We tried it again and, with Sylvi’s help, created a vegetarian version and used pudding basins this time.  It was also a great success at a dinner party in November,
  
One chicken, one vegetarian pilaf



We added a few more almonds to the recipe

 ……the chicken and the vegetarian versions were both delicious!



 Here is our vegetarian recipe…..



Perde Pilaf (Vegetarian option)

6 sheets of filo pastry*
800mls good vegetable stock
1 tablespoon fresh lemon juice
Salt
250g arborio/risotto/paella rice (short grain rice)
100g butter for frying rice/nuts
Mixture of dried fruit, nuts and seeds according to taste - the following is a suggestion:
            2 tablespoons toasted flaked almonds
            1 tablespoon pine nuts
            1 tablespoon raisins or sultanas
            2 tablespoon coarsely chopped dried apricots 
            2 tablespoon coarsely chopped walnuts
            1 tablespoon sunflower or pumpkin seeds
Chopped vegetables – the following is a suggestion:
1 finely chopped stick of celery,
1 finely chopped medium carrot
½ finely chopped red pepper
1 teaspoon dried oregano
1 teaspoon ground allspice 
1/2 teaspoon freshly ground black pepper
10 finely chopped mint leaves (optional)
3 finely chopped spring onions (white parts only )
2 tablespoons blanched almond halves to line dish
100g melted butter for brushing filo pastry
 
Wash rice, soak in lightly salted water for 20 minutes then drain.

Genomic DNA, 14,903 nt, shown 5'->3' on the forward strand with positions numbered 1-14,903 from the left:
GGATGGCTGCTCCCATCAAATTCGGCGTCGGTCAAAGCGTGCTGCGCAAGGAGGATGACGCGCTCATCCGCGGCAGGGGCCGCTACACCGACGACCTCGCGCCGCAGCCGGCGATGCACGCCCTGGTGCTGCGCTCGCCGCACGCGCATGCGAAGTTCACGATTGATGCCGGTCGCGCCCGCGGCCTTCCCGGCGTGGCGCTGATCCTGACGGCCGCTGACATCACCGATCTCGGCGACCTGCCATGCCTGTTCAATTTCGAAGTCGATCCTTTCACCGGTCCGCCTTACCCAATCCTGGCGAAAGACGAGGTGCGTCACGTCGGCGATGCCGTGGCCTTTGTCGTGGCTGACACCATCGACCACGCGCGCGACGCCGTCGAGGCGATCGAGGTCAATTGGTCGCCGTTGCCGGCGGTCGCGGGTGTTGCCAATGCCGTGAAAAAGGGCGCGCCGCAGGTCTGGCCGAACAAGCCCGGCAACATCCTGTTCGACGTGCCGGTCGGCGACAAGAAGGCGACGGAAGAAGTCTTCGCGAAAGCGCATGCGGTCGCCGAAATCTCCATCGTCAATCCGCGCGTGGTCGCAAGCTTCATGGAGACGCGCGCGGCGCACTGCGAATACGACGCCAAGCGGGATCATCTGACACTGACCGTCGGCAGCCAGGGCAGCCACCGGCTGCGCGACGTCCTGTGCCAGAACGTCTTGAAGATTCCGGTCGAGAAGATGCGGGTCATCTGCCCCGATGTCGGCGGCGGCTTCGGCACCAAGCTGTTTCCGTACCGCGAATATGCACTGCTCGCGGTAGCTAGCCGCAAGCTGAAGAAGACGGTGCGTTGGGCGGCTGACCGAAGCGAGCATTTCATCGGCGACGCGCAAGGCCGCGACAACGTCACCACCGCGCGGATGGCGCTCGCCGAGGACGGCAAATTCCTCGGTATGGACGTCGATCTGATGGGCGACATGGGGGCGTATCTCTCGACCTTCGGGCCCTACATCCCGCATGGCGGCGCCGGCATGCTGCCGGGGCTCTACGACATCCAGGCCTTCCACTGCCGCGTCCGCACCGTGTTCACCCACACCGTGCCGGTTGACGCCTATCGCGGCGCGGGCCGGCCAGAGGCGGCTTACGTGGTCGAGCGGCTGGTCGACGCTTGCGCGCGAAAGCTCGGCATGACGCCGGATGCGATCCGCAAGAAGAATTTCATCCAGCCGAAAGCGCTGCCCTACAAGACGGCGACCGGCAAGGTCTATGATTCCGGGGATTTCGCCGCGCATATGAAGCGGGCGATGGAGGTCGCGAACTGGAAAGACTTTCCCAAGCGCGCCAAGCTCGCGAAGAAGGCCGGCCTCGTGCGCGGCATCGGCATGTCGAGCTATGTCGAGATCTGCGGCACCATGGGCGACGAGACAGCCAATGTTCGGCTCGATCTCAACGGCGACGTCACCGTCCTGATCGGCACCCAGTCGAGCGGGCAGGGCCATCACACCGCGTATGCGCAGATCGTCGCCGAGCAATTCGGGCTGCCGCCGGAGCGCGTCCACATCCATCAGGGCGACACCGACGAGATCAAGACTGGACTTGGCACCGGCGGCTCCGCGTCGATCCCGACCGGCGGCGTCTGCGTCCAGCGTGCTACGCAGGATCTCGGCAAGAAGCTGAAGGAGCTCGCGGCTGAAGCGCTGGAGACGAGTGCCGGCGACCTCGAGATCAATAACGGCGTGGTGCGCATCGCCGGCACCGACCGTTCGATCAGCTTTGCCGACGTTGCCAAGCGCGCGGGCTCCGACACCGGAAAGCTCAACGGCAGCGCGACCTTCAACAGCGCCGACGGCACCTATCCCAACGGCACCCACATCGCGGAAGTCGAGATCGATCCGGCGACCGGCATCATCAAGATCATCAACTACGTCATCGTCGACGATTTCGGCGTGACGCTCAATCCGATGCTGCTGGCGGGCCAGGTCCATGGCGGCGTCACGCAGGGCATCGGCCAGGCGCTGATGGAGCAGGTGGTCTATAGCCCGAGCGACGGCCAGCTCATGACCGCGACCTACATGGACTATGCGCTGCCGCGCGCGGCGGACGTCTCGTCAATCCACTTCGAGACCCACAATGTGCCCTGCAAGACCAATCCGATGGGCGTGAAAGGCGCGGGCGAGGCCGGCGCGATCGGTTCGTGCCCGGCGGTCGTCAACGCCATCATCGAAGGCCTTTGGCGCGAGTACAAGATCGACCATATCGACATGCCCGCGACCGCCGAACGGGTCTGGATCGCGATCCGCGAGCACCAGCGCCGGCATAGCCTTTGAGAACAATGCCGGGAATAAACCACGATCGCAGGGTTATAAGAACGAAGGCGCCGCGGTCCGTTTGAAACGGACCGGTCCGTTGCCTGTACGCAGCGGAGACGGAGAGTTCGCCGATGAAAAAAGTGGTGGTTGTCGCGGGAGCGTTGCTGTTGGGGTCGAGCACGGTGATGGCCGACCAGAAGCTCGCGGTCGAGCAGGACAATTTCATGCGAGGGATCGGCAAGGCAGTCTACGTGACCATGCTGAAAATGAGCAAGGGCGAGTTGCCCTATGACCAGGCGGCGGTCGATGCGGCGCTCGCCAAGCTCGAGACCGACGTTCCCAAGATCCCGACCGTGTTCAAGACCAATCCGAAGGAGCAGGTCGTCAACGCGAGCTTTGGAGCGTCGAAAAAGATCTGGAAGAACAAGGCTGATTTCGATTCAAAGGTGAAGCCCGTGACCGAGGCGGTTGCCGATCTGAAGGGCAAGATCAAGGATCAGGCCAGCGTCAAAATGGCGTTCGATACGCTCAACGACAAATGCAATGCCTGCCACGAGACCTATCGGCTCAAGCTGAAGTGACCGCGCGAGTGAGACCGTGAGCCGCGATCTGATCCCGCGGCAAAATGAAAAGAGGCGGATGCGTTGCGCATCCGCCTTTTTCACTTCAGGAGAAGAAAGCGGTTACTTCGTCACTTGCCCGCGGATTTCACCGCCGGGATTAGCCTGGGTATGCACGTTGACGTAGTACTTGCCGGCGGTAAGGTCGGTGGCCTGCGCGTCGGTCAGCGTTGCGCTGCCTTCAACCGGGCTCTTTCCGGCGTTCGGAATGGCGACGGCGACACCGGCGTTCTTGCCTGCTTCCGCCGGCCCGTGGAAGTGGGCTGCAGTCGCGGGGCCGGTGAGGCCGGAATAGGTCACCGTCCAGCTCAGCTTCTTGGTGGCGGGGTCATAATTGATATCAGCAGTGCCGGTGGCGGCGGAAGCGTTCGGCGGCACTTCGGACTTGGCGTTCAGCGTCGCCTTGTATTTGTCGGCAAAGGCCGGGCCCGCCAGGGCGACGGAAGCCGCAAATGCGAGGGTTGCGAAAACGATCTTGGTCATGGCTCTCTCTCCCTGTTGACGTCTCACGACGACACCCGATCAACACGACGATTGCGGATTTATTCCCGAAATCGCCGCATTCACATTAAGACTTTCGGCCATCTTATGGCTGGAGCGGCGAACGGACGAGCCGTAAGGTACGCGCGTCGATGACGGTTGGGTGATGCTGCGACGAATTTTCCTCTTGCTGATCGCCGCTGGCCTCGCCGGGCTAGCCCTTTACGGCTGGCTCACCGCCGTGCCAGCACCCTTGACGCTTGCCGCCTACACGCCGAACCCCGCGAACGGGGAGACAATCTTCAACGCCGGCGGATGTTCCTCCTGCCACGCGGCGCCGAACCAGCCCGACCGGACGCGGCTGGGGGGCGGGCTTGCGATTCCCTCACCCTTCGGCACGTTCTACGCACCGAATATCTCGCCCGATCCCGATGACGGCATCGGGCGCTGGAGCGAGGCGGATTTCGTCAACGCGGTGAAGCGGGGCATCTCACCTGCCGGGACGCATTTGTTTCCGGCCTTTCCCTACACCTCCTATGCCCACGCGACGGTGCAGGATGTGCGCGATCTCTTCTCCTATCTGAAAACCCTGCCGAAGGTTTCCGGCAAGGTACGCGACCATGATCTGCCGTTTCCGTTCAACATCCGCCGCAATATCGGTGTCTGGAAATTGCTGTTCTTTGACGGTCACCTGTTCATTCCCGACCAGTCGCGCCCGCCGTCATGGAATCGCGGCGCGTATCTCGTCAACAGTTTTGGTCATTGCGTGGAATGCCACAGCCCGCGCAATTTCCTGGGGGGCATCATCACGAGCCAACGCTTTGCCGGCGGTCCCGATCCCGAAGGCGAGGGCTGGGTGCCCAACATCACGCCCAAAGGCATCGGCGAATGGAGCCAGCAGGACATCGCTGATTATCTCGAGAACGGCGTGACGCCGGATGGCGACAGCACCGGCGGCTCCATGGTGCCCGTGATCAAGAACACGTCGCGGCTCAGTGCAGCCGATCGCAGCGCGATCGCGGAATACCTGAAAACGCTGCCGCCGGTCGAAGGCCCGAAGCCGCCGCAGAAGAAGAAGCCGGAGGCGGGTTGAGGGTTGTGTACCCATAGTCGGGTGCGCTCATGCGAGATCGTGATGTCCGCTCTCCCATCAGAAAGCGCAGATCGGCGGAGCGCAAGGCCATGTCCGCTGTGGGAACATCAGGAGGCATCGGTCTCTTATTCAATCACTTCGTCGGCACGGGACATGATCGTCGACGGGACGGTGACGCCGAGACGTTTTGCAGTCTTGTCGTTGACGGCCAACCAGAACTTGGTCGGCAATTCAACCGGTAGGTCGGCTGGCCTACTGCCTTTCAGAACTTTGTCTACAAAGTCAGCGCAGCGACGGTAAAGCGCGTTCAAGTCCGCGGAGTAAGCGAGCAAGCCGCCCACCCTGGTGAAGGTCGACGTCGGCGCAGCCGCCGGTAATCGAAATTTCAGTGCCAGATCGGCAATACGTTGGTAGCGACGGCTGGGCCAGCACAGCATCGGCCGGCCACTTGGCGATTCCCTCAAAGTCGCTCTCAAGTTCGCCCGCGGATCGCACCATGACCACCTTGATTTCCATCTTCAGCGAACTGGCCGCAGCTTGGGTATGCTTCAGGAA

Melt butter in a large saucepan over medium heat. Gently fry chopped carrot and celery to soften. Add flaked almonds and pine nuts and cook gently whilst stirring until golden (about 5 minutes). Add rice and cook until opalescent (about 10 minutes). Add 800mls vegetable stock and stir in remaining dried fruit and nuts and season with salt to taste. Cover, reduce heat to low, and cook, stirring occasionally, until liquid has been absorbed and rice is softened but not fully cooked (about 20 minutes). Remove saucepan from heat and leave to rest, covered for 10 minutes. Stir in oregano, allspice, pepper, (mint) and chopped spring onions and set aside. 

Preheat oven to 180°C. Grease bottom and sides of a deep ovenproof dish or basin with butter. Arrange blanched almonds around the bottom and sides of pot, round side outwards (you may need more butter to stick them).  Take 6 sheets of filo pastry, brush one with melted butter and line dish (buttered side upwards), ensuring it fits touching the inside of the dish leaving sufficient overhang to cover. Continue lining dish with remaining sheets of filo, each brushed with melted butter, pressing lining firmly against the almonds.
Transfer filling to lined dish and gently pull edges of filo pastry over filling to cover completely (use extra buttered filo to cover any gaps). Bake pilaf, covered with a baking sheet for 30 minutes. Uncover pilaf and continue baking until golden (about 30 minutes). Leave to rest for 5–10 minutes, then invert pilaf onto a plate. Serve warm.

* Filo - I used readymade fresh filo from my local supermarket.  If you have a local specialist deli you can use Yufka (Turkish)  Phyllo (Greek) or Bric (Tunisian) and follow the instructions on the packet.
** Sumac or Sumak is a spice commonly used in Turkish, Kurdish, Arab and Iranian cuisine.  The powdered form is usually available in Turkish grocers/delicatessens. The powder is obtained from the fruits of a particular species of Rhus plant, which are ground into a deep-red or purple powder which is used to add a lemony taste to salads or meat. In Arab cuisine, it is used as a garnish on meze dishes such as hummus and is added to salads in the Levant.  In Iranian, Turkish and Kurdish cuisine, sumac is added to rice or kebab.

John Austin
December 2010
revised December 2013